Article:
Wednesday, February 25, 2009

The most beautiful dent

A few weeks ago, a woman backed her car into the side of my minivan and left a huge dent.

For the first time in 20 years, I filed a claim with my insurance company. A couple of days later, an adjuster came out to the house, assessed the damage, determined that I was not at fault and wrote me a check.

I fully intended to get the car repaired.

I love my car. It is the closest I have ever come to owning a 'new' car. It only had 30,000 miles on it when I bought it 7 years ago. So, I checked out repair facilities and determined that I could get a rental while it was in the shop. I made plans to fix the dent.

Nguyen thought I should take the money and donate it to charity. 'People are hungry. Things are bad. That money could really help someone." he said. I hate it when he gets all charitable. Especially when it is at my expense. Especially when it sheds light on my own lack of generosity.

Yeah, I said, that's all well and good, but what about my car? Am I really going to drive around in a minivan with a big dent in the side? I plan on driving this car into the ground. I want it to look nice while I do.

"Suit yourself." he said. "It's your car."

I made up my mind. I was going to fix the car.

But for some reason, I didn't pick up the phone to make an appointment. I just kept driving with the dent.

And then, on Monday, I was running errands when God suddenly clocked me upside the head.

The money I got for the dent was something like a year's wages in Vietnam or Mali. This money could really do some good for someone. I decided right then and there that I would send some of the money to my father in law in Nha Trang, some of it to my new family in Mali and the rest of it, well, Nguyen and I have a 10 year old mattress that could use replacing....

God shows us the way to live a generous and compassionate life. Apparently I am a slow learner.

From now on, when I see the dent, I won't see ugly, twisted metal and flaked paint. I will see a steaming bowl of rice with peanut sauce. And it will be lovely in my eyes.

Sigh. I just hate it when my husband is right.

Sunday, February 22, 2009

Within the liturgy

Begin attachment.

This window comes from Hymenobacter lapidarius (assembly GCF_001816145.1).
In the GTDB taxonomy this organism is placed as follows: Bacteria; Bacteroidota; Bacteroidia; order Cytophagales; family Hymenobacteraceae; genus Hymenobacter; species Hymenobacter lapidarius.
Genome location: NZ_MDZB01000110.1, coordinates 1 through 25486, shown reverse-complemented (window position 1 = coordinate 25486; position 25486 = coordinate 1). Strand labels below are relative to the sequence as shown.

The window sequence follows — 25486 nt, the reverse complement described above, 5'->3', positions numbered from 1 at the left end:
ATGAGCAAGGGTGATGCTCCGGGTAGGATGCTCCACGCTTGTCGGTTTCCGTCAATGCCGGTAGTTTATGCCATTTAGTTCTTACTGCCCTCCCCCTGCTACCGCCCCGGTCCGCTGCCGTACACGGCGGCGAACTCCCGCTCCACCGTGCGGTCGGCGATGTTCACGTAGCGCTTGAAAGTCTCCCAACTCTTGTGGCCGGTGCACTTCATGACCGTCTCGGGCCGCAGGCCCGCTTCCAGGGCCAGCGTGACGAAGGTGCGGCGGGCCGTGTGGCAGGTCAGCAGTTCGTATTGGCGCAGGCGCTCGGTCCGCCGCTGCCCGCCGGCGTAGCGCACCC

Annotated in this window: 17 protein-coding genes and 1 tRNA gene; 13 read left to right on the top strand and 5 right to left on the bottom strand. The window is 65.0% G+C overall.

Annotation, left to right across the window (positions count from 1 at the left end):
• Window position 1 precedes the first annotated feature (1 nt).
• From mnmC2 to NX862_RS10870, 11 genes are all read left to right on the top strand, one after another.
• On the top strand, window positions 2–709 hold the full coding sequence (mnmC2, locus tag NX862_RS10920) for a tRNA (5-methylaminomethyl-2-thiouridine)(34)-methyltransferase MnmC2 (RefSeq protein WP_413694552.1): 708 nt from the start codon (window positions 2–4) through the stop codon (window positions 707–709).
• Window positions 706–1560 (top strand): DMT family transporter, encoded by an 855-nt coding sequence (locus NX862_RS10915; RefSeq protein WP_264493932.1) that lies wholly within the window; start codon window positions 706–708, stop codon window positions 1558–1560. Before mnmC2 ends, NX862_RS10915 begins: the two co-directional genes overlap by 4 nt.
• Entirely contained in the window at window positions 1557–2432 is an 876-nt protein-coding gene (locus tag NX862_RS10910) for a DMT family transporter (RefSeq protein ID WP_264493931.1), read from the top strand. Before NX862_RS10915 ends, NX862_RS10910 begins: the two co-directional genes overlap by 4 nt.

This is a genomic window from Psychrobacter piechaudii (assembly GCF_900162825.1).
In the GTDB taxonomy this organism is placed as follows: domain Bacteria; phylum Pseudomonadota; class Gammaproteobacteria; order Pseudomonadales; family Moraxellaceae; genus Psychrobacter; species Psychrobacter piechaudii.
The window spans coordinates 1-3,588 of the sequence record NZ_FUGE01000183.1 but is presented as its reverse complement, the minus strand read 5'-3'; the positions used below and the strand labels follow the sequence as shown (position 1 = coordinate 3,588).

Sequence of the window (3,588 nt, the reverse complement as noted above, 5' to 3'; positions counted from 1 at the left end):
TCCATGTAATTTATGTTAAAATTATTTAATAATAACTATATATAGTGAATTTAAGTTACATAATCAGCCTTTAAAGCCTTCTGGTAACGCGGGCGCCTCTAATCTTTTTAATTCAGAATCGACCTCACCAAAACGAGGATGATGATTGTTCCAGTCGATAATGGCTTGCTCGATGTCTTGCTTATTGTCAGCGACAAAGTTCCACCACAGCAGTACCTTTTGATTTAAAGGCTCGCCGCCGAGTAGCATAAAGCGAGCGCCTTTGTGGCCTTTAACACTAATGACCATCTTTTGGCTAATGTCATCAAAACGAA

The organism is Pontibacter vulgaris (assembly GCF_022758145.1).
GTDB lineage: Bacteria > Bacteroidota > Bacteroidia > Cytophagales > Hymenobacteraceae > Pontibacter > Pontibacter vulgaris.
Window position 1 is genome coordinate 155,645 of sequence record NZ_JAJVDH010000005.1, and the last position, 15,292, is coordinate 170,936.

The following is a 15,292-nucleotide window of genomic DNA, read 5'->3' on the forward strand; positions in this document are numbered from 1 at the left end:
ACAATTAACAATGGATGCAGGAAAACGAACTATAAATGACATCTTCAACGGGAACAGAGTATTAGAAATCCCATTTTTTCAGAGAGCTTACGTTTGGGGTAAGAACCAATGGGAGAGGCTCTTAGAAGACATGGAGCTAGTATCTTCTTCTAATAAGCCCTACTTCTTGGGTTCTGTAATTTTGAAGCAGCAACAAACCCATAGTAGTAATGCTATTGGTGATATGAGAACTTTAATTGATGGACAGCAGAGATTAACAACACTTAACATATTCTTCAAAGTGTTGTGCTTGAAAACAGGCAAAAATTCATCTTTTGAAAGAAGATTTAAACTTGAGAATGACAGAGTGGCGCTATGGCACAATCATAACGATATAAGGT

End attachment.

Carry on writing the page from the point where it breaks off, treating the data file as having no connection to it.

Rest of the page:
Today, during his homily, our Rector announced that he is retiring and will be leaving at the end of June.

He said it so matter of factly I almost didn't react at first. His homily was a prelude to our annual meeting, which took place following the service. By the time I really registered what he said, we were on to the Nicene Creed.

As we said the creed, it occurred to me that it was totally appropriate for him to sandwich his announcement in the middle of a service. It put the whole thing in context. Everything of importance in our lives finds context in our life of worship. Our births are celebrated, our baptisms, our funerals and weddings. We participate in a mass for all of it. In times of health crisis, we can be anointed, we bring communion to the housebound and the sick. We cycle through the church year, experiencing ups, downs and in-betweens. The church, the body of Christ, give us a vehicle for experiencing the rhythms of life, a context for understanding the natural ebbs and flows of our lives.

When I first was baptised, it was an experience, in my mind at least, that was wholly centered on me. My husband and mom were on the shore. The minister and I were in the water. We said our bit and then I was submerged. When I participated in my first Episcopal baptism, later that year, I remember feeling a little sorry for the man who was baptised because immediately afterwards, we moved on to the communion and he didn't really seem to have time to process any of what happened.

How foolish I was.

More and more, lately, I am coming to love the way the liturgy invites us to step out of the spotlight and allow ourselves to merge with something bigger, finer, more beautiful than we can imagine.

I think Bob understands this. I think that is one of the reasons he is such a remarkable priest.

I am going to miss him terribly.

Sunday, February 01, 2009

Je pleure

Yesterday was the first day I was out and about. I went to the Vietnamese New Year party at my sister in laws.

A couple of people asked about my trip and I couldn't talk about it without crying. I am not sure why. At one point, I was actually suppressing sobs. I was talking to my brother's girlfriend and I could barely hold it together.

Today I had lunch with my drumming teacher. I called him yesterday and asked if we could meet because I wanted to talk to him about the trip. We sat in an Asian restaurant on Angel street, slurping noodles and going over our two weeks in Mali. I cried big silent tears the whole time. I realized that even though we were there together, our experiences were not the same.

I am not sure what the crying is about. It sort of feels like joy sometimes. Other times it is just a sense of being emotionally overwhelmed. I feel raw when I talk about Mali. Open and very very vulnerable.